By Isaac Butler
Mike Boehm asks in the LA Times whether it would be possible to create Angels in America today:
Can such great voyages still exist?
Could five years, more than $2 million in today's currency and so much of an audience's time be set aside to write, develop and perform an unprecedented kind of work by an unproven playwright?
There's no simple answer, based on recent interviews with Kushner, with several key figures who accompanied him along the play's path and with longtime leaders in the field of new-play development.
The obstacles to the creation of such a play have grown, most of them say, but they're unwilling to bet against the art form's continuing fecundity and determination.
I am reminded again of Todd London's way of putting it: That we live in a time of unprecendented abundence w/r/t New Plays and New Play development and production. But it feels like scarcity. I'm not saying Angels would be possible (or im) today, but it's something worth thinking about.
It's also worth thinking about our intolerance for failure. Prior to Angels, Tony Kushner had written the widely disliked Bright Room Called Day, which Frank Rich, soon to be amongst Kushner's greatest champions, called "fatuous". His other major work, Hydriotaphia, was self-produced in a theater with no air conditioning in TriBeCa in the summer after he graduated from NYU and starred all of his friends. Oh, also, he got his MFA in directing, not playwrighting.
So it really is remarkable that Angels happened. And you know what else happend during that time? Theaters all over the country, including the ones that helped create Angels took risks on new plays that didn't pan out. That were artistic or commercial failures. That never realized their ambitions. That, well, sucked. It's not a risk if success is guaranteed.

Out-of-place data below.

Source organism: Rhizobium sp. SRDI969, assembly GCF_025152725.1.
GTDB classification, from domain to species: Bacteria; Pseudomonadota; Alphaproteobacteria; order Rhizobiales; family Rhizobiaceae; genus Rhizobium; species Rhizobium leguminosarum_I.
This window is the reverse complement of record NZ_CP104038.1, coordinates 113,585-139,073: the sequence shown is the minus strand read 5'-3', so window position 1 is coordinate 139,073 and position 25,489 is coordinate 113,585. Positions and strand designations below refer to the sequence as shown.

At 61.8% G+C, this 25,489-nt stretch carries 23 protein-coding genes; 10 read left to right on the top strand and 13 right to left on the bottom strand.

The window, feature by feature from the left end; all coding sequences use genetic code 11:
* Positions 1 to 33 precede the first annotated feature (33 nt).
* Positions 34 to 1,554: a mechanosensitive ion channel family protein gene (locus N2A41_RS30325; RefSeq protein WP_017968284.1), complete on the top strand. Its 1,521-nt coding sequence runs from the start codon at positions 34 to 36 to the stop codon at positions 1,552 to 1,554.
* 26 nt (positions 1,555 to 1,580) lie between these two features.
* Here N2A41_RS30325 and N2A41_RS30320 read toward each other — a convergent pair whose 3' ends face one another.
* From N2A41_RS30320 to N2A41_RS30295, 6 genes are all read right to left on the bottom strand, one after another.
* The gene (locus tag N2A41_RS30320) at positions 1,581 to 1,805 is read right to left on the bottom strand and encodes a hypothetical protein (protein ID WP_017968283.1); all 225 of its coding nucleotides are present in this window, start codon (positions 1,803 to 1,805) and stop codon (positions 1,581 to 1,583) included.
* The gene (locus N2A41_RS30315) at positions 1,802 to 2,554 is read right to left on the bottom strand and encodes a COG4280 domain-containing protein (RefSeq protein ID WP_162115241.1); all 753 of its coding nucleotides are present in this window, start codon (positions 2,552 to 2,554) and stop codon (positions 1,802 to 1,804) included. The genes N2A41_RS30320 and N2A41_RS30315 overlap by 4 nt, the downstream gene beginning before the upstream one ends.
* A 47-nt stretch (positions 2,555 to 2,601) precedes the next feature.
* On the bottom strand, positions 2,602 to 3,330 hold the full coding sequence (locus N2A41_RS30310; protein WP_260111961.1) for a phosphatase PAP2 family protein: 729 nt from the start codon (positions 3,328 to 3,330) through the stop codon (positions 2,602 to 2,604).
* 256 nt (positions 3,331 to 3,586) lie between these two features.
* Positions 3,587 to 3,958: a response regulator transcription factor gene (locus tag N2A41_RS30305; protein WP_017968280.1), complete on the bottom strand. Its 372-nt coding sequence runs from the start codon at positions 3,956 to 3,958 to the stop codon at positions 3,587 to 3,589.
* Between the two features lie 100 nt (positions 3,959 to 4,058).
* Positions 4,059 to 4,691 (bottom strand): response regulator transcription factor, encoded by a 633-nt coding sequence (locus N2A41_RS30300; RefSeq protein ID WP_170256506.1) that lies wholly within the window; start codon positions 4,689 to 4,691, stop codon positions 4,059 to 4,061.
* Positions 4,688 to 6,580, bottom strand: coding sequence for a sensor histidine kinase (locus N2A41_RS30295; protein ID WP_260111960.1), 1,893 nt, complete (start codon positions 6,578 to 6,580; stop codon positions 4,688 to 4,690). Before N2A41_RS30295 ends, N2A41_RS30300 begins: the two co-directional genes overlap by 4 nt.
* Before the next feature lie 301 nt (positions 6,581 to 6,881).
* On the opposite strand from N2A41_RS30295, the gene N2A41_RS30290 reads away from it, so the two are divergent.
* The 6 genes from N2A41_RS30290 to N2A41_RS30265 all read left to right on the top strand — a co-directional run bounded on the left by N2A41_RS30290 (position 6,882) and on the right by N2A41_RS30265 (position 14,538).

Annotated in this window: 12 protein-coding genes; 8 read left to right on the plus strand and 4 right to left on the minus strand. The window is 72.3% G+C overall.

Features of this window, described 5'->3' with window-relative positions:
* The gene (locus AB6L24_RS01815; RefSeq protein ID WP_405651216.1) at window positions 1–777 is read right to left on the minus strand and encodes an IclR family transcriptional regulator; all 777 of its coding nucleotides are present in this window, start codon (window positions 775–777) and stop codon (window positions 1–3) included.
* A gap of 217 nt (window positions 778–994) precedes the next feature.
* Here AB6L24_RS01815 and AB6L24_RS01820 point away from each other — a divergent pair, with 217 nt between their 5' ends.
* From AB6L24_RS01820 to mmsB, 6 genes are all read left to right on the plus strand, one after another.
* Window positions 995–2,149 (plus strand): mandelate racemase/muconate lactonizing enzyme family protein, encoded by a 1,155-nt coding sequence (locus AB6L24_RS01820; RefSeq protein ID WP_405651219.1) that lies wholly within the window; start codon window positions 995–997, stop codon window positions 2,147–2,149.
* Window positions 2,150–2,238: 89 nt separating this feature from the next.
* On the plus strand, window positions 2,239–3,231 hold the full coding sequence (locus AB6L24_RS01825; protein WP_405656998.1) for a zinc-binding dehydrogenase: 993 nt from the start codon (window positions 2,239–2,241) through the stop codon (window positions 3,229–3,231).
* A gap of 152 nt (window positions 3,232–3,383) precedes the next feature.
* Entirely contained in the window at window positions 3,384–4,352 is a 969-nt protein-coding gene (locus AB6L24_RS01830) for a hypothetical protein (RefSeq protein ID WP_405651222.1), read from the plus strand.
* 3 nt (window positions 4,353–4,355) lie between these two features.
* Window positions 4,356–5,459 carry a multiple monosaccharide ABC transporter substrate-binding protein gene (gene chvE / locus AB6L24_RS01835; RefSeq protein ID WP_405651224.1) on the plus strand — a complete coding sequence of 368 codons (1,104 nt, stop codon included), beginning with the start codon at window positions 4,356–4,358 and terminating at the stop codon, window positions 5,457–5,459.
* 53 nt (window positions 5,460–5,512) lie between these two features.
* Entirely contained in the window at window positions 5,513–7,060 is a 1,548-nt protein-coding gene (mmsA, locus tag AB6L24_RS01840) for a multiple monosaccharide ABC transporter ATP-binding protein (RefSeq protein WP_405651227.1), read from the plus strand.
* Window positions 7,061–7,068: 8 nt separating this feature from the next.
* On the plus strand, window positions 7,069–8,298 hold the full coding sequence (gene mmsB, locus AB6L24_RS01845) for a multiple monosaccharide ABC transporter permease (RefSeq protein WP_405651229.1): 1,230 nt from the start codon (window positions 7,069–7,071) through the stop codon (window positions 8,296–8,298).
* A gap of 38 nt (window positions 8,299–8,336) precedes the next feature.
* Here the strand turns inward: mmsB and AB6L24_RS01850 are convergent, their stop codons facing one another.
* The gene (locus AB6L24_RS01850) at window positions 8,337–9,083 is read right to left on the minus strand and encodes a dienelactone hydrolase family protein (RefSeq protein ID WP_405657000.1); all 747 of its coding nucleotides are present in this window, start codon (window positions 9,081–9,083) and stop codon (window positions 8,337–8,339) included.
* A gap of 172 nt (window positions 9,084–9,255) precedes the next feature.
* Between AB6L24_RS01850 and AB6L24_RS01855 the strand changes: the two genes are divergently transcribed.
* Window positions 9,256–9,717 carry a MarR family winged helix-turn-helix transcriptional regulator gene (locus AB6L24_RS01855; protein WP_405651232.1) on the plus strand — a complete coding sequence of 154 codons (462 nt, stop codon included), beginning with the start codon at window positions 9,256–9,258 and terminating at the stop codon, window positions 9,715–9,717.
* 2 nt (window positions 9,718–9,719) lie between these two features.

Kushner is not the only example of this. I remember reading a review of a double bill of John Guare plays (Cop-Out and Home Fires) that flopped on Broadway and one of the reviews ends with a sentence that, to paraphrase, says, "So yes, these plays are a disaster, but next year he's suposed to have this play called House of Blue Leaves, so hopefully that one will be better."
Writing plays is hard. Very hard. Producing them can be even harder, particularly when the plays attempt something ambitious or new. But one thing Kushner and Guare had in common, the risk that was taken on their work early on, is that it was actually produced. Kushner took the risk by sinking his own money (I think it was $3000 if memory serves) into Hydriotaphia and directing and producing it himself. The Public took the risk on Bright Room. Broadway producers bet a lot of money on John Guare twice, and the second time paid off. See update below.
Anyway, the LA Times piece is an interesting article. You should check it out.
UPDATE: Howard Sherman writes in to the comments below with a quick factual correctiong (this is what happens when you try to remember shit rather than look it up). House of Blue Leaves premiered off-broadway two years later. The point still stands, however, that someone continued to take a risk on Guare after a very high profile flop.